While not technically the best Soulsborne game (more on that distinction further down the list), Bloodborne is perhaps the most memorable. The gothic setting with its unsettling enemies and disturbing rituals is the most fully realized and painstakingly executed world of any game that From Software has given us and the most deserving of a sequel. The bosses in this game are the largest and most imposing around, but what really helps set this apart are the trick weapons that provide innumerable opportunities for unique builds and are endlessly fun to switch back and forth from their open to closed states in between dying thousands of times.

Read more about the best bosses in this gothic masterpiece

14) Metal Gear Solid 3: Snake Eater (2004)

One of the more difficult choices I had to make was which Metal Gear game belonged up here. I absolutely devoured the original Metal Gear Solid back in 1998, and I could play that game from memory if needed. Even revisiting it a year ago, it remains revolutionary. But then I finally played Snake Eater, and well, it’s simply better. This prequel centered on the creation of Big Boss turns everything from conspiracy to bat shit bosses to the sandbox elements up to 11 and never relents. From having to burn leeches off your crotch with a cigar to triple-crossing secret agents, it’s Kojima operating at his absolute peak. When a game makes you say “oh shit” in a post credits sequence, you know it has the goods.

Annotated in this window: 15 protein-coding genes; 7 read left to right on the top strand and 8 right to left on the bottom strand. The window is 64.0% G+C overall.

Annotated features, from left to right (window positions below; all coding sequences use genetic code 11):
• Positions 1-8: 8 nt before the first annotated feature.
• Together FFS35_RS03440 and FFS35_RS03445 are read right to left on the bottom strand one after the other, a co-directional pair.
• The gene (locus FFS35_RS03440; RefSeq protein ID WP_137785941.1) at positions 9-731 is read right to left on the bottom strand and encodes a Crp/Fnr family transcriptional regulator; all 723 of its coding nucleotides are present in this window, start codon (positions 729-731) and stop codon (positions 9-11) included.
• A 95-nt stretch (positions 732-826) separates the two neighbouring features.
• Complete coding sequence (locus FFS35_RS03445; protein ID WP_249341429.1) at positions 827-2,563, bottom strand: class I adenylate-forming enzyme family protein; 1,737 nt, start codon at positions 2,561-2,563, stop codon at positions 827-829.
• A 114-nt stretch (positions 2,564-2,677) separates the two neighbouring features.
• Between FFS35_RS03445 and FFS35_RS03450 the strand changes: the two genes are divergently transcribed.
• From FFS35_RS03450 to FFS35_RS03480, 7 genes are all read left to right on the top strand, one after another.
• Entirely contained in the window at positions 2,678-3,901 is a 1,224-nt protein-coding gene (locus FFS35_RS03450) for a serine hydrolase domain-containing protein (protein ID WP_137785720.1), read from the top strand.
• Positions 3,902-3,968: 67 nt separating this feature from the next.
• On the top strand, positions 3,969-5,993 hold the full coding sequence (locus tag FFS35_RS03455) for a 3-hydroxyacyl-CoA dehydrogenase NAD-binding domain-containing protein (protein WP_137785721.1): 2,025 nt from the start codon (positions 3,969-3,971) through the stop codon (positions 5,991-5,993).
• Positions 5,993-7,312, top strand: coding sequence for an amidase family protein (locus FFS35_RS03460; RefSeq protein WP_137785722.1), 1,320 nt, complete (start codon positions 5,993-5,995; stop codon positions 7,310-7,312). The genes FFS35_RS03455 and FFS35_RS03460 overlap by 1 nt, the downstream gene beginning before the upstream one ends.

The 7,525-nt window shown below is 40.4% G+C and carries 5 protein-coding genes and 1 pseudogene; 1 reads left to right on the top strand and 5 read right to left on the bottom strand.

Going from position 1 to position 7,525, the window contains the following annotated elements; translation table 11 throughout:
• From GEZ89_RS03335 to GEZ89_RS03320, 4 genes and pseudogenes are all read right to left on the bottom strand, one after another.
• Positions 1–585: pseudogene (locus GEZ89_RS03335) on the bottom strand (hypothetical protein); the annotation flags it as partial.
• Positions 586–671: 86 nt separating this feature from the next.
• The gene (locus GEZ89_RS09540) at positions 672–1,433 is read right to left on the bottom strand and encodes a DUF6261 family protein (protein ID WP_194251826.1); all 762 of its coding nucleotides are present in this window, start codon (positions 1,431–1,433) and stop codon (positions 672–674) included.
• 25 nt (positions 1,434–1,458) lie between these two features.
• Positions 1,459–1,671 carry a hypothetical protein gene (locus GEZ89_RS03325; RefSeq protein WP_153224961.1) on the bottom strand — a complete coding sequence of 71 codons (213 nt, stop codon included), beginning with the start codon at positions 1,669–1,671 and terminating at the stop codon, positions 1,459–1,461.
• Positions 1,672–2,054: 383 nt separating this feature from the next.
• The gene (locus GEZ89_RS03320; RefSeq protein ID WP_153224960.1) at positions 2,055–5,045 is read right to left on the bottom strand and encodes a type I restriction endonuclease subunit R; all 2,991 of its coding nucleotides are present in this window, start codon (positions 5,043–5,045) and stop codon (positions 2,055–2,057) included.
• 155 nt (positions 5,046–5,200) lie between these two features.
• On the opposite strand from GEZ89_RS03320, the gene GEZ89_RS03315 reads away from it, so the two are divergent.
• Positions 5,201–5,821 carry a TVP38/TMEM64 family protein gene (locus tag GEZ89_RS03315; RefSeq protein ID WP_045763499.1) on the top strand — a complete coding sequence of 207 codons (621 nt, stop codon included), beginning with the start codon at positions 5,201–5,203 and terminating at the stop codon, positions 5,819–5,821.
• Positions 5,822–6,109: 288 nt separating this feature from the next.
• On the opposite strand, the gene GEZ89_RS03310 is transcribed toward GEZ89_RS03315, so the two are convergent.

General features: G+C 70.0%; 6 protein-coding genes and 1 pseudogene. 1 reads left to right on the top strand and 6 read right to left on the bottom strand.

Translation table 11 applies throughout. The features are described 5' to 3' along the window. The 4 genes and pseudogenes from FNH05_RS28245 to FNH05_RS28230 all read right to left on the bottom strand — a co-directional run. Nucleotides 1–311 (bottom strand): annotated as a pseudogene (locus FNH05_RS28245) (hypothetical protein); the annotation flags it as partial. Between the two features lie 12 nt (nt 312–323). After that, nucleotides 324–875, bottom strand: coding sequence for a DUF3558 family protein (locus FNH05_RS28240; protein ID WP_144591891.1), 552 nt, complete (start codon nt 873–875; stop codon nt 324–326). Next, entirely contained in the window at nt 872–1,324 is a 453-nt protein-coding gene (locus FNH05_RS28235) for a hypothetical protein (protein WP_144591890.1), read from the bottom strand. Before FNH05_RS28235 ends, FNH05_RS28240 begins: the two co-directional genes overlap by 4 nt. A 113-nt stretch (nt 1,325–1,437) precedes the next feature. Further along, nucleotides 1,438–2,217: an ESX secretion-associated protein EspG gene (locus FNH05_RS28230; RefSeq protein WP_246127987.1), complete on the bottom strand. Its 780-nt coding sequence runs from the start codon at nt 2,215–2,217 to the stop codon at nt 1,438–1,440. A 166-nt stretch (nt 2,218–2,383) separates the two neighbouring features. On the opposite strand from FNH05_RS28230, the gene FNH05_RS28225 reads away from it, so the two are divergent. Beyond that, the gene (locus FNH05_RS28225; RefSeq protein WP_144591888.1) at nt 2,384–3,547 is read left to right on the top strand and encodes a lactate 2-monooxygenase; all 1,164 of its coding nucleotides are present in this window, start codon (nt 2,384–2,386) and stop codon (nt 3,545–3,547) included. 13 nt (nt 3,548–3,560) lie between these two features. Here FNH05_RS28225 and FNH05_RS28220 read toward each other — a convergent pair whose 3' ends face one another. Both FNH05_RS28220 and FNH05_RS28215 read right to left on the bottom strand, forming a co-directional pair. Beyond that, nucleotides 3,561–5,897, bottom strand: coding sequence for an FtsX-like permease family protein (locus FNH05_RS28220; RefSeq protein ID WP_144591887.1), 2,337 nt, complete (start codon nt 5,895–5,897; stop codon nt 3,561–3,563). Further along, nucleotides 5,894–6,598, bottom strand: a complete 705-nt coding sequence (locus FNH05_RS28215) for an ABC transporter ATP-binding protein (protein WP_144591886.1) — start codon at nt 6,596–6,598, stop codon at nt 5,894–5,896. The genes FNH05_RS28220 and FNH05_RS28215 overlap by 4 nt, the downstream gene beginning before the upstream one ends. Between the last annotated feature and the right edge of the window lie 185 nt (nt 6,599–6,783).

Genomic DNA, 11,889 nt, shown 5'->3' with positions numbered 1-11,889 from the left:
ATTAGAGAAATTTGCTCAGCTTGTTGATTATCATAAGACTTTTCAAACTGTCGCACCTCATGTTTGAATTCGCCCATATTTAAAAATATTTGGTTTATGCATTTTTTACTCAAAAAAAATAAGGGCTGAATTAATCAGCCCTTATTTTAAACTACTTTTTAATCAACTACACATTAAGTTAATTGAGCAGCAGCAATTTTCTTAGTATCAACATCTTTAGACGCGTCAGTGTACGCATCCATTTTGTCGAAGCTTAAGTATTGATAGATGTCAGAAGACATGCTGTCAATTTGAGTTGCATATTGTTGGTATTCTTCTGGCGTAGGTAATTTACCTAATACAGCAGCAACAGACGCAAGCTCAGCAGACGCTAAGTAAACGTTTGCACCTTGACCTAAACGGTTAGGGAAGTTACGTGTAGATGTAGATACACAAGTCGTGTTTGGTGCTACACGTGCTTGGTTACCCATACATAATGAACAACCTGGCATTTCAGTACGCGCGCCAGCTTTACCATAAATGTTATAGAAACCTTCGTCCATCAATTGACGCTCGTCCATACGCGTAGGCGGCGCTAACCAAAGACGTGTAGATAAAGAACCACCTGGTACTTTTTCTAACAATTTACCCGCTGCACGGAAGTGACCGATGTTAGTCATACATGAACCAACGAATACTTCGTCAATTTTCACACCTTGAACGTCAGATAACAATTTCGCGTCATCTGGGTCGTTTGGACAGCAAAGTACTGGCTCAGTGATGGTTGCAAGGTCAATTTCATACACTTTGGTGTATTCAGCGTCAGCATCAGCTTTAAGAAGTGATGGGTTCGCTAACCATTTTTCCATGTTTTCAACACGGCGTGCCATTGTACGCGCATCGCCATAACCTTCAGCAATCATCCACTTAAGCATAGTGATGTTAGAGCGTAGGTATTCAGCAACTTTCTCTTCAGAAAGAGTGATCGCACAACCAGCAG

13) Shovel Knight (2014)

The team at Yacht Club Games set out to expertly recreate the feeling of the 8-bit adventures of Castlevania crossed with Mega Man, and absolutely nailed it. Not only did they make a near pixel-perfect world, they also provided us with one of the most endearing heroes of the past 10 years. Even with the smashing success of the digging-est knight around, they didn’t stop there. Thanks to some lofty KickStarter goals, they spent the next 5 years delivering almost equally amazing expansion games built off the of the misunderstood villains. With 4 outstanding games in total, Shovel Knight: Treasure Trove might just be the best value in all of gaming.

12) Tetris (1984)

(Image from Moby Games)